West Virginia was the first state to use mobile voting. Should others follow?

Harris study finds technology increased voter turnout—and concerns about security

New research by a University of Chicago scholar found that the ability to vote with a mobile device increased turnout by three to five percentage points in the 2018 federal election in West Virginia, suggesting that mobile voting has the potential to significantly boost turnout in future elections.

West Virginia became the first U.S. state to utilize mobile voting in a federal election, allowing it for overseas voters from 24 of its counties in 2018. Anthony Fowler, associate professor in UChicago’s Harris School of Public Policy, studied this trial to assess the likely effects of mobile voting on the size and composition of the voting population.

“When West Virginia registered voters living abroad had the opportunity to vote online, they were six to nine percentage points more likely to request a ballot, mobile or otherwise, and three to five percentage points more likely to actually cast a ballot,” said Fowler, whose research uses econometric methods to study elections and political representation.

The research, presented at a recent University of Pennsylvania conference on election science, underscores that the ability to cast votes on a mobile device could potentially have a powerful effect on voter turnout while drastically lowering the cost of voting. At the same time, current survey data show that many Americans are wary of online voting.

“The effects of voting online could potentially be even greater if it were implemented in a more convenient way or for a population that didn’t have to first submit a Federal Post Card Application in order to receive a ballot.” Fowler said. “Mobile voting could have a profound impact on increasing voter turnout and potentially reduce inequalities in participation.”

Fowler’s study found that:

  • Among West Virginians living overseas, having mobile voting as an option made them six to nine percentage points more likely to request a ballot (mobile or otherwise) by submitting a Federal Post Card Application, and it subsequently made them three to five percentage points more likely to cast a ballot.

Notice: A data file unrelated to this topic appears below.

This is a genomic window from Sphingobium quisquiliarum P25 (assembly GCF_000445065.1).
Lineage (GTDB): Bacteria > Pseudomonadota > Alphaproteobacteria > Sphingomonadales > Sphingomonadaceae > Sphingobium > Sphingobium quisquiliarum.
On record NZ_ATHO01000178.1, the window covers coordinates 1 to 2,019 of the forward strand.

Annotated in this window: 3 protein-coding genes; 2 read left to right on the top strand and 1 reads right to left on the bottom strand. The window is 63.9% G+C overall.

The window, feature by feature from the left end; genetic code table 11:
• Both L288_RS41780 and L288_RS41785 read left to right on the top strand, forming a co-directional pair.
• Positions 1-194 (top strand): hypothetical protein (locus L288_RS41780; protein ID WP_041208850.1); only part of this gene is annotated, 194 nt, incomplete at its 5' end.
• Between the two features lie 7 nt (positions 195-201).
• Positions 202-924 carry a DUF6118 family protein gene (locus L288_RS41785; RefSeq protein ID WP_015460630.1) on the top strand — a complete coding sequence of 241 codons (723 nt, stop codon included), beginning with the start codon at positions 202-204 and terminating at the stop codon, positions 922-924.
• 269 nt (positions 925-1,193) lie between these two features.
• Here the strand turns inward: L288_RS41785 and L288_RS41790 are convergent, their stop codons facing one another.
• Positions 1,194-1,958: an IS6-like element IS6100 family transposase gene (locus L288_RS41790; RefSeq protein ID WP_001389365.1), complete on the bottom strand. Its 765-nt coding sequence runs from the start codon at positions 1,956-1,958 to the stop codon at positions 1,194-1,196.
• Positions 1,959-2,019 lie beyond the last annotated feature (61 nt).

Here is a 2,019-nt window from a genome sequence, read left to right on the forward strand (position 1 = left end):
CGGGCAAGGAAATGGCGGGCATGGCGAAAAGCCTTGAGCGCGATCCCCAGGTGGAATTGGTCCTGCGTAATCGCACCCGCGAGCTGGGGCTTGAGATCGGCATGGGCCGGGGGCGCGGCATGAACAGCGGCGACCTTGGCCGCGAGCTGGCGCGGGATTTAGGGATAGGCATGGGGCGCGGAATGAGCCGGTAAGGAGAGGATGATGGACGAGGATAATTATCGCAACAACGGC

• Approximately half of the voters casting a ballot with the mobile app would not have otherwise voted if mobile voting were not an option.
  • Mobile voting can increase turnout, and the estimated effects are greater than the effects of most other electoral reforms, such as early voting, vote-by-mail and election-day registration.
  • Because the West Virginia trial was focused on overseas voters who had to request mobile voting by submitting a Federal Post Card Application, the effects on turnout could potentially have been greater if implemented in a more convenient way.
  • Although many voters are understandably wary of online and mobile voting, when they actually have the opportunity to cast a vote online, many of them take it up, and a meaningful share of eligible voters are induced to vote who would not have otherwise cast a ballot.

Although West Virginia’s trial was small, only affecting overseas residents from some counties, and requiring individuals to first submit a Federal Post Card Application before utilizing mobile voting, the results suggest that mobile voting is more effective in increasing turnout than many other electoral reforms. Furthermore, if mobile voting were advertised on a larger scale or implemented in a more convenient way, presumably, the effects would be even greater. At the same time, mobile voting raises new security risks that should be closely considered before being further adopted.

“Policymakers must consider the potential voting online offers to increasing the number of voters participating in elections while taking seriously the potential security risks,” Fowler added.

Fowler’s research was supported by Tusk Philanthropies, which has funded Voatz’s mobile voting pilots, and the Chicago Harris Cyber Policy Initiative.

—Article originally appeared on the Harris Public Policy website.